Sometimes Plan B turns out to be the way to go.
In the last couple of years, Doug and Florinda Hoppe's '37 Ford has been gobbling up show trophies like they were Cheetos. The prize-winning cabriolet won Outstanding Custom Rod at the World of Wheels, Boyd's Pick at the Goodguys Southwest Nats, a Goodguys Pick in Indy, and several First Place and Best In Show prizes at local shows. However, the car Doug was originally looking for, believe it or not, wasn't a '37 but a '55 Chevy convertible. He'd owned three '55s in his earlier hot rodding days-along with some pretty choice musclecars-and wanted to build a ragtopped version as a way of getting back into the hobby.
After his search for the right raw material for his Chevy project took him down a bunch of dead ends, Doug had to make a decision: continue to look for a decent Shoebox or go to Plan B and build something else he liked. He had always admired '37 Fords for their round lines and smooth curves (which is probably why he likes '55s), so he turned his attention that way. Instead of beginning another long search, he got on the phone to Downs Manufacturing and ordered one of its chassis and a chopped '37 cabrio fiberglass body.
Doug turned the car over to Roger Burman at Lakeside Rods & Rides in Rockwell City, Iowa, for a pro buildup. The vision was to create a distinctive, contemporary-looking street rod. The final touch, and the one which seems to draw the most attention, was a thorough dowsing in Twilight Fire ChromaLusion paint. It was a bold choice for that much sheetmetal, but it turned out great, and the color-shifting finish inspired the '37's nickname: Dusk To Dawn.
Roger Burman had the car done in nine months' time, and the Hoppes started hitting all the big shows-and little ones-in the Heartland, where the '37 was a hit from the get-go.
About two months before the '37 was completed, Doug got a call from Roger who reported, "I'm standing in front of a '55 convertible. Do you want it?" Long story short, Doug has another project underway. In fact, the "pretty well tricked out" Chevy is scheduled to debut at the Goodguys Des Moines show, which means that by time you read this you may have already seen it. Due to an initial bout of bad luck, Doug now has two of his favorite cars in the garage-and will probably soon have a bunch more trophies on the shelf.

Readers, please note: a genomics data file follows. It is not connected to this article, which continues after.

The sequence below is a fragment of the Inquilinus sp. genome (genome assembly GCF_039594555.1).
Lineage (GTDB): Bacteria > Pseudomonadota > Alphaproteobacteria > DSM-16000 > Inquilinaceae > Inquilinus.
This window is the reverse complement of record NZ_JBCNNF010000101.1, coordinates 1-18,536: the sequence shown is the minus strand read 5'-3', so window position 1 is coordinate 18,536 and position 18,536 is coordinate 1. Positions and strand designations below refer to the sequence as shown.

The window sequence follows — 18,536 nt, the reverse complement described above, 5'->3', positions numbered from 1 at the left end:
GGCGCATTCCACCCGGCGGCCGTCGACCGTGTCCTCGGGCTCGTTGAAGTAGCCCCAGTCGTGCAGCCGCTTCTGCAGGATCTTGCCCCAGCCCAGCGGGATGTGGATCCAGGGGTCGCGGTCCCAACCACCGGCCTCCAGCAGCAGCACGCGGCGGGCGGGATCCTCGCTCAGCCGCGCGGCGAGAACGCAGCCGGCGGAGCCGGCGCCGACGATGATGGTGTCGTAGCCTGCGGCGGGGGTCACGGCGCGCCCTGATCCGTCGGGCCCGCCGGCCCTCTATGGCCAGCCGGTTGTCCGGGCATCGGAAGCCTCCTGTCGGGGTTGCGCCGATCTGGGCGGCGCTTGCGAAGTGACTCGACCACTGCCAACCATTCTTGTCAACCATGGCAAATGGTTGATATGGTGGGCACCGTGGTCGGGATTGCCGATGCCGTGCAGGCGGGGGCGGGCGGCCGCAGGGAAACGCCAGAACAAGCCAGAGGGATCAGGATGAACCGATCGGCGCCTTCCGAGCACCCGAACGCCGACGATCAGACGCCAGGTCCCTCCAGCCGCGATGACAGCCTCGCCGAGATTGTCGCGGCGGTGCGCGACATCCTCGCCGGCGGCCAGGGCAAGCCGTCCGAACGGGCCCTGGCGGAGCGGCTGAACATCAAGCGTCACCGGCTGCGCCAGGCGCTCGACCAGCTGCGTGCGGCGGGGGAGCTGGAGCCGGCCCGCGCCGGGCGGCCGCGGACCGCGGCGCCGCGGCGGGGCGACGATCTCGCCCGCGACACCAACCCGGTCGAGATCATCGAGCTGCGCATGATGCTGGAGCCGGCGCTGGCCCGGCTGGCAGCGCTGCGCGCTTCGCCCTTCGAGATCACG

Doug & Florinda HoppeSioux Center, Iowa'37 Ford Cabriolet
Drivetrain: The engine compartment is a sea of chrome. The 350 small-block is a Scoggin-Dickey-modified ZZ4 with aluminum heads, rated at 465 hp at 7,000 rpm. Induction comes from an Edelbrock Airgap intake manifold and single 600-cfm carburetor. HPC-coated Block Hugger headers handle the exhaust. Dress-up stuff includes the chrome valve covers from Yogi's and the billet air cleaner. The good-looking small-block is tied to a Lokar-shifted TH350 automatic with a 2,500-stall torque converter.
Chassis: Downs Manufacturing offers a selection of chassis including the Mustang II version with a tubular X-member that forms the platform for Doug's '37. In front, it's MII tubular A-arms and spindles, plus GM 11-inch disc brakes and Monroe shock absorbers. The rear features a '78 Ford 9-inch with 3.73:1 gears, Aldan coilover shocks, and Ford drum brakes.
Wheels & Tires: The overall style of the car called for a combination of plus-size rims and low-profile rubber. The rear fenders are packed with 20x8-inch Boyd Coddington Rodders model billet wheels with Michelin P245/40R20 tires. The front wheels measure 17x7 with P215/45R17 Michelins.
Body & Paint: Doug was happy the workmanship that went into the Downs Manufacturing fiberglass '37 cabriolet body, which features a 2-inch chop. The only body prep work required on the smooth '37 was a little bit of block-sanding and gap-filling once the car got to Roger Burman at Lakeside Rods. Chromed side louvers were added to continue the look of the grille. Doug and Florinda wanted the car finished in a rich shade and liked the idea of using color-shifting paint. They picked ChromaLusion's Twilight Fire, which goes from raspberry to copper. Chris Mernka at Lakeside Rods shot it.
Interior: Just a little bit of the body color continues in the interior, on the handbuilt dash and the steel face of the custom center console. Otherwise, practically everything else is covered in tan Ultraleather. Tracy Weaver at The Recovery Room in Omaha, Nebraska, did the upholstering. The custom bucket seats were built by Interior Supply Corporation. VDO gauges fill the instrument panel. The steering wheel is from the Billet Specialties catalog. The shifter and pedals came from Lokar. Doug added sound system components from Kenwood and Sony.